It's impossible to say what's real and what's not because there's too much diet information accessible. Is there any truth to any common theories, or are they just all marketing speak? We requested our Director of Nutrition to disprove some of the more often held nutrition myths.
Myth 1: You can lose weight by avoiding carbs.
Diets that exclude sugar and refined starch can aid weight loss, but they are only one part of the equation. A well-balanced diet must include fibrous, starchy carbohydrate items. These foods encourage satiety and tend to prevent overeating while eaten on a regular basis. If you want to lose weight, it's essential to reduce carbohydrate portion sizes, yet don't completely eliminate them.
Myth 2: Skipping meals can help you lose weight faster.
It's likely that the opposite is true in fact. Consider the case of a truck driver who goes without eating during the day whilst on a long journey, then comes home and has a big meal in the evening – and remains overweight. Sure, a lack of activity plays a role in their weight increase, but missing meals is still a significant factor.
If you don't eat, your body goes into 'fasting mode,' which slows down your metabolic rate in order to save energy. A slow metabolism means you're not burning calories as fast as you should be, and you're more likely to store energy as fat rather than burn it. If you want to lose weight, you can consume three to four small, nutritious meals a day, all of which should include protein and fibrous carbohydrates.
Myth 3: Foods that are "low-fat" or "fat-free" are healthier.
Since the 1970s, we've been led to believe that fat is "poor" for our health, and there have been attempts to get us to consume less fat. Furthermore, this is now happening, with fat being portrayed as a harmful nutrient on expired food labels. Being fat isn't a bad thing! We need fat, and a balanced diet requires a moderate amount of the correct types of fat at each meal. Often, keep an eye out for snack foods labeled "fat-free," since they can produce more sugar than their regular equivalents. More information about fats can be found here.
Myth 4: If you consume certain foods, you can lose weight.
In certain cases, this isn't a misconception since protein-rich diets are more thermogenic on a gram-for-gram basis than starch- or fat-rich foods, and protein and fat are more satiating than carbohydrates. As a result, fiber-rich diets will keep you fuller for longer, reducing the need to binge on high-calorie snacks. As a consequence, some ingredients will help you lose weight in an indirect way.
However, there are no diets that can trigger calorie deprivation and weight loss. Certain fiber-rich foods, such as celery, are thought to contain little protein, fat, or digestible starch, resulting in negative calories. The concept behind these foods is that the energy spent digesting food is greater than the energy produced by the food attributable to the digestive system's activity.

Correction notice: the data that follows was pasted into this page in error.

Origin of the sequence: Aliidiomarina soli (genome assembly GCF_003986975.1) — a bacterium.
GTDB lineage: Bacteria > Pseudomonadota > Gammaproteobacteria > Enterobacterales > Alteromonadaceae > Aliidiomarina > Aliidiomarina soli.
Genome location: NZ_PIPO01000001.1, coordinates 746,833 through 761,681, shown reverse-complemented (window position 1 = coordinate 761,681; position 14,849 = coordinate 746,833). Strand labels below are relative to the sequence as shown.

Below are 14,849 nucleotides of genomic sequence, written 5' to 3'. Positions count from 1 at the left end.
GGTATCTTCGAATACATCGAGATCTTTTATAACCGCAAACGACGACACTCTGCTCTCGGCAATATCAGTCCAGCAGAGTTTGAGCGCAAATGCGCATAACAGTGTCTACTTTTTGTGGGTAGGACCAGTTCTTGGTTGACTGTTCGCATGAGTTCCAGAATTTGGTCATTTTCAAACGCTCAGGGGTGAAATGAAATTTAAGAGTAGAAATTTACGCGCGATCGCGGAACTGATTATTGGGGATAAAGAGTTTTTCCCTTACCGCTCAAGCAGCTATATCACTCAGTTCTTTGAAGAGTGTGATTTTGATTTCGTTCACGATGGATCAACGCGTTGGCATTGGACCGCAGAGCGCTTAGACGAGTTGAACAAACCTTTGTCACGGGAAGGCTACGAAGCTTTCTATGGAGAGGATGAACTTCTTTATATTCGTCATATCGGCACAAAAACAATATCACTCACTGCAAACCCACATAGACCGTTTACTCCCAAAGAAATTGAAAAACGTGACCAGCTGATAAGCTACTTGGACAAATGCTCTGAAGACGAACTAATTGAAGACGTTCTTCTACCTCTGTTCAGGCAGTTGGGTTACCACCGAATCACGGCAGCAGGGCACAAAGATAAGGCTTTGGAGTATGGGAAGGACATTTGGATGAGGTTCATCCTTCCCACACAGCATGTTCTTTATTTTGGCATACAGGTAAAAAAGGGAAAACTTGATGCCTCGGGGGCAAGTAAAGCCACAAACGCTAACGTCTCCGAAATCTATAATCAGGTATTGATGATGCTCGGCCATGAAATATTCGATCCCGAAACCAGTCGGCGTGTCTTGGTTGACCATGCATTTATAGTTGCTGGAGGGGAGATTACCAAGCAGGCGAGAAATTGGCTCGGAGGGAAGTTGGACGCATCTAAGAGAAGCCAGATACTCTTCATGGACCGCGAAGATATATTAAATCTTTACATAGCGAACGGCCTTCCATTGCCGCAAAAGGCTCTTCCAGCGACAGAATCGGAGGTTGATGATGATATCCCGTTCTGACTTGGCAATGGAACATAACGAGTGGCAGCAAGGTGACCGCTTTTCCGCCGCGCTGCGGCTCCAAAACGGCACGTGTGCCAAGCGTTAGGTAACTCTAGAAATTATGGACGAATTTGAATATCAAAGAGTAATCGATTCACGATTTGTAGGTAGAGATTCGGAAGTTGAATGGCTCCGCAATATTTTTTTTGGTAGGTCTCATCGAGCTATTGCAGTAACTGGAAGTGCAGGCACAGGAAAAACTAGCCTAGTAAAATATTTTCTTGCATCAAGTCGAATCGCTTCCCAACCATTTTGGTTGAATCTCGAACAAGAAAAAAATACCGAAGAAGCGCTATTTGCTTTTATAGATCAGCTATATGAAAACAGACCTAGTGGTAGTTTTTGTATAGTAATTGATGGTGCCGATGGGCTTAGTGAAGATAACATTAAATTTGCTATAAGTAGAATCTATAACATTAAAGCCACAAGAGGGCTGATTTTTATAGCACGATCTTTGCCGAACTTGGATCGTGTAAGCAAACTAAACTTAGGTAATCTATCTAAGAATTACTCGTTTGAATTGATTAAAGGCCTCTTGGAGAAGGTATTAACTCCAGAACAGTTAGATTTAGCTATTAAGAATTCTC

Unfortunately, this isn't true since fiber offers some nutrients (around 2 calories per gram of fiber vs. 4 calories per gram of digestible carbohydrates), but even though celery is small, it provides some energy, refuting the negative calorie hypothesis. That's not to say that foods like celery aren't beneficial to weight loss; they certainly are. It's just that having a lot of celery isn't going to make you lose weight right away.
Myth 5: Snacking is bad for you.
Snacking in abundance may be dangerous to your wellbeing, but snacking in moderation and with the right snack range can be a healthy way to get extra nutrition whilst still staving off hunger pangs!
Myth 6: You must give up your favorite things in order to lose weight.
You don't have to completely exclude those ingredients from your diet if you're trying to lose weight. Moderate intake of your favorite items can assist you with sticking to a weight-loss plan. Of course, how many you consume can be determined by your own tastes, and whether or not they are high in calories will have an impact on how many you have in your diet.
Myth 7: You must monitor your calories on a daily basis to guarantee that you are getting enough calories.
While many that are more nutritionally inclined may find it beneficial to know many foods are high in calories and which are low in calories, calorie counting is not essential. You can not invest the same amount of money every day. Furthermore, calorie content has little effect on nutritional value. Identically calorie-counted foods may have vastly different nutritional profiles and satiety effects.
Myth 8: Eating just before bedtime can make you add weight.
If you feed before going to bed, you would not add weight! However, eating too much late at night is not a good idea since laying down in bed with a full stomach is terrible for digestion. Furthermore, since our metabolic rate is higher throughout the morning and lower throughout the evening owing to the release of hormones involved in metabolism, such as insulin, it is preferable to spread food intake during the day.
While these nutrition misconceptions are likely to persist, informing yourself about nutrition and distinguishing reality from fiction will make you feel more motivated to create a nutritious and long-lasting dietary routine that meets your specific needs.